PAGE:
In its most recent assessment, the American Society of Civil Engineers' Committee on America's Infrastructure gave the country's overall water delivery system a grade of D, noting the United States' 240,000 "main" water breaks suffered every year that cause the annual waste of 2 trillion gallons of potable water. The estimated cost to fix it? Over $100 billion more than has been budgeted.
Enter Aegion, which offers a cost-effective and relatively quick solution for those never-ending water main breaks. Its core competencies are corrosion-resistant pipes and pipeline rehabilitation for the energy sector and -- you guessed it -- water utilities.
Its flagship product is called Insituform, which is a flexible polyester resin tube that can be inserted into an existing concrete water conduit, then inflated and cured in place using steam or hot water. This cured-in-place pipe, or CIPP, effectively turns an aging water main into a new one from within, without requiring digging up old ones and dropping in new ones. They're even better than the ones they're rehabilitating, as the smooth polyester lining is less prone to buildup and temperature-related cracking.
The political and financial will to update the country's water systems can be shaky at times. A few more debacles like the one in Flint, Michigan, however, should serve as evidence that our water scarcity challenge can't be ignored.
3. Death, taxes, and trash
Finally, 20-something investors will want to keep tabs on Republic Services (NYSE:RSG). Yes, I'm referring to the trash collection company, although it's far from being "just" a waste-disposal anymore. Arguably more so than any of its peers, Republic Services is serious about recycling and doing something constructive with the trash that can't be recycled.
One such initiative is its stand-alone recycling service offered to commercial customers. It also operates several dedicated materials recovery facilities, which monetizes much of the garbage we're glad to get rid of. How much material it's able to recycle varies from one market to another, but Republic Services notes that in some West Coast markets it's able to divert as much as 70% of the waste it collects toward its recycling operations. In the meantime, the company collects methane gas from landfills that is used in a variety of ways, from generating electricity for homes to powering the trucks that haul away your trash. It's an increasingly important aspect of the waste-disposal business, and will only grow as the planet continues to warm and more people start to take renewable energy more seriously.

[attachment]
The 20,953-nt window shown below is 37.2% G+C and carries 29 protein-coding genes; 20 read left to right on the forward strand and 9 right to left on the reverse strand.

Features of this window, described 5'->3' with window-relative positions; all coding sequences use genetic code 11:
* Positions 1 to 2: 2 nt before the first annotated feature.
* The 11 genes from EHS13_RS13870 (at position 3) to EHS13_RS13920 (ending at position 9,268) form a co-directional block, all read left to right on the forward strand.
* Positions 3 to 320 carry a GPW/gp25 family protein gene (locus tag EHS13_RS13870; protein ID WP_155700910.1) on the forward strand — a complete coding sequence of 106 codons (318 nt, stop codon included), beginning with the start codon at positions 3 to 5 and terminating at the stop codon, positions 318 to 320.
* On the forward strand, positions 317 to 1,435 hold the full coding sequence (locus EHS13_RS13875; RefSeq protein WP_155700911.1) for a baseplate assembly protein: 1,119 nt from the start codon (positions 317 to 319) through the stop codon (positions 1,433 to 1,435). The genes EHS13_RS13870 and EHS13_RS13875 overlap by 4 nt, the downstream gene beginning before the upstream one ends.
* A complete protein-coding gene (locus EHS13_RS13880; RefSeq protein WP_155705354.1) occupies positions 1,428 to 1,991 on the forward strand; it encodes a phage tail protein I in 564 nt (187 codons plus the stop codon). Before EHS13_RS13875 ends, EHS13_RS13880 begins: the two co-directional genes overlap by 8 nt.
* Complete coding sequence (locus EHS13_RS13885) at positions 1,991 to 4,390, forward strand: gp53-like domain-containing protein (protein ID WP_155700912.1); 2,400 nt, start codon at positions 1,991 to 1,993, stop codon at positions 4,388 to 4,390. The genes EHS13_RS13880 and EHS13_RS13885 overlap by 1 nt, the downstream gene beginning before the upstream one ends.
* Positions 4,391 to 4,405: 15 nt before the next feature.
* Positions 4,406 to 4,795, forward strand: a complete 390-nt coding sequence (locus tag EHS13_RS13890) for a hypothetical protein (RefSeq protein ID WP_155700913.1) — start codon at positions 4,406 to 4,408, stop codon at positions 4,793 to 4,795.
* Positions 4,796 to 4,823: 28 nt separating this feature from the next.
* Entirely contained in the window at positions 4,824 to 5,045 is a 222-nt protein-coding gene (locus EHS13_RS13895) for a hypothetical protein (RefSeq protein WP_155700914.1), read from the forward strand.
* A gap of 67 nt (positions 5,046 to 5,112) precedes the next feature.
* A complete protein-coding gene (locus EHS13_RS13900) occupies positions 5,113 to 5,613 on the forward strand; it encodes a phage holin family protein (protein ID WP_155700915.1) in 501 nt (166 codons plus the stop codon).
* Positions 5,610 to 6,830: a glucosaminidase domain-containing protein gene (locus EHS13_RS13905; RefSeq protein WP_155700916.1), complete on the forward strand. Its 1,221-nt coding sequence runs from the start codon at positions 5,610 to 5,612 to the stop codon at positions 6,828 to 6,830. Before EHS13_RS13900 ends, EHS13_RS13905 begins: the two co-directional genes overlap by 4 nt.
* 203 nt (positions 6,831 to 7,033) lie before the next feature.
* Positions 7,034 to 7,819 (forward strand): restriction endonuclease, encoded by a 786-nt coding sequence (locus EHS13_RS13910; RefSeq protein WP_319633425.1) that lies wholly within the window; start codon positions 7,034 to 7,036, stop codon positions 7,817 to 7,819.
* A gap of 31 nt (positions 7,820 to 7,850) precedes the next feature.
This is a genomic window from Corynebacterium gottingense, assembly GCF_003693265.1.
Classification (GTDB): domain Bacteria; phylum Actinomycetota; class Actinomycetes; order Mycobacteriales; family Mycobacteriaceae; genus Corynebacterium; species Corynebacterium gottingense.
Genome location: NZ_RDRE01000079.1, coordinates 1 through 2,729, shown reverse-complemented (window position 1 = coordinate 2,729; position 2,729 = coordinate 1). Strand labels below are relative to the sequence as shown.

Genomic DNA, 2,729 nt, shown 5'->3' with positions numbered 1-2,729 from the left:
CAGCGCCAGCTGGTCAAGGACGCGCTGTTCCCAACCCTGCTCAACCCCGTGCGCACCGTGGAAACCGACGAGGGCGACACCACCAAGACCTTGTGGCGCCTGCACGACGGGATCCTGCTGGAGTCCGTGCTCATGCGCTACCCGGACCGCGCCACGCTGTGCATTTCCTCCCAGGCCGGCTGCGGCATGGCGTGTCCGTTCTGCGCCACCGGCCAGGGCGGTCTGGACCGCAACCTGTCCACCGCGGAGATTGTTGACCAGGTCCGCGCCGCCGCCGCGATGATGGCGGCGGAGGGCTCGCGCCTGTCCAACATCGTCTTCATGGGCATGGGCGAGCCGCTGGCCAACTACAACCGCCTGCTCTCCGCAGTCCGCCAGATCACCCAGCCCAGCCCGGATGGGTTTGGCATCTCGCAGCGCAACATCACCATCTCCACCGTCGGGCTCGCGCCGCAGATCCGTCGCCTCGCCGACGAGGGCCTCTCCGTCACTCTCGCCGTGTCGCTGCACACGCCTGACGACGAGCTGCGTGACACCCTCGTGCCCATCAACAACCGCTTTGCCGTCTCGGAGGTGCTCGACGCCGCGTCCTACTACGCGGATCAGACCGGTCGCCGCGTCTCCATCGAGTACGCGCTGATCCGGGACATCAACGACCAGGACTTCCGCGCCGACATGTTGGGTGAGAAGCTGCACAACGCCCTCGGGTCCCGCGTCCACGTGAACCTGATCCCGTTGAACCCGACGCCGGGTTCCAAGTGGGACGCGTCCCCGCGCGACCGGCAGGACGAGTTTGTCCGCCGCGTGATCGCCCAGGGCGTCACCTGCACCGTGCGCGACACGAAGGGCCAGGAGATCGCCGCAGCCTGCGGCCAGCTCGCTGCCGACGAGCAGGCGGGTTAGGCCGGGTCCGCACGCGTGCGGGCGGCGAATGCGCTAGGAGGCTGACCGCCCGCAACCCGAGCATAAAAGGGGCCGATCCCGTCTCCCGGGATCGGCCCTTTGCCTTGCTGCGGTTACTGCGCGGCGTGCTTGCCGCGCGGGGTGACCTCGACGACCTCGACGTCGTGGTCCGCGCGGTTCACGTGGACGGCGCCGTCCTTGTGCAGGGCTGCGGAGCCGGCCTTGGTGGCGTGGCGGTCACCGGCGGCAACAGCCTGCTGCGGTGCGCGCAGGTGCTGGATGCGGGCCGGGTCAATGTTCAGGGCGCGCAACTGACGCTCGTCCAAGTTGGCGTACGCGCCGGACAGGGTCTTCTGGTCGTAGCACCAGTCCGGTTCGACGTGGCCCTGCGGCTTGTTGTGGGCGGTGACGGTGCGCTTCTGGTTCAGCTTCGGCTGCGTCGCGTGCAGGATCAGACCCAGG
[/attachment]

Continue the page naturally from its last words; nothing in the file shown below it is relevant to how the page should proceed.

The other reason Republic Services may be an underrated long-term opportunity is much more straightforward -- we're running out of room to dump trash, and that problem is only exacerbated by the fact that populations continue to grow (inside and outside of the United States). A 2018 report from the Northeast Resource Recovery Association suggested that as soon as 2036, the country's existing landfills would be completely full. This trend will ultimately put a premium on land needed for new landfills, and simultaneously turn large and efficient waste-disposal outfits into well-paid problem solvers.
It's anything but a sexy investment. But it's a top name in an industry that's never going to go away.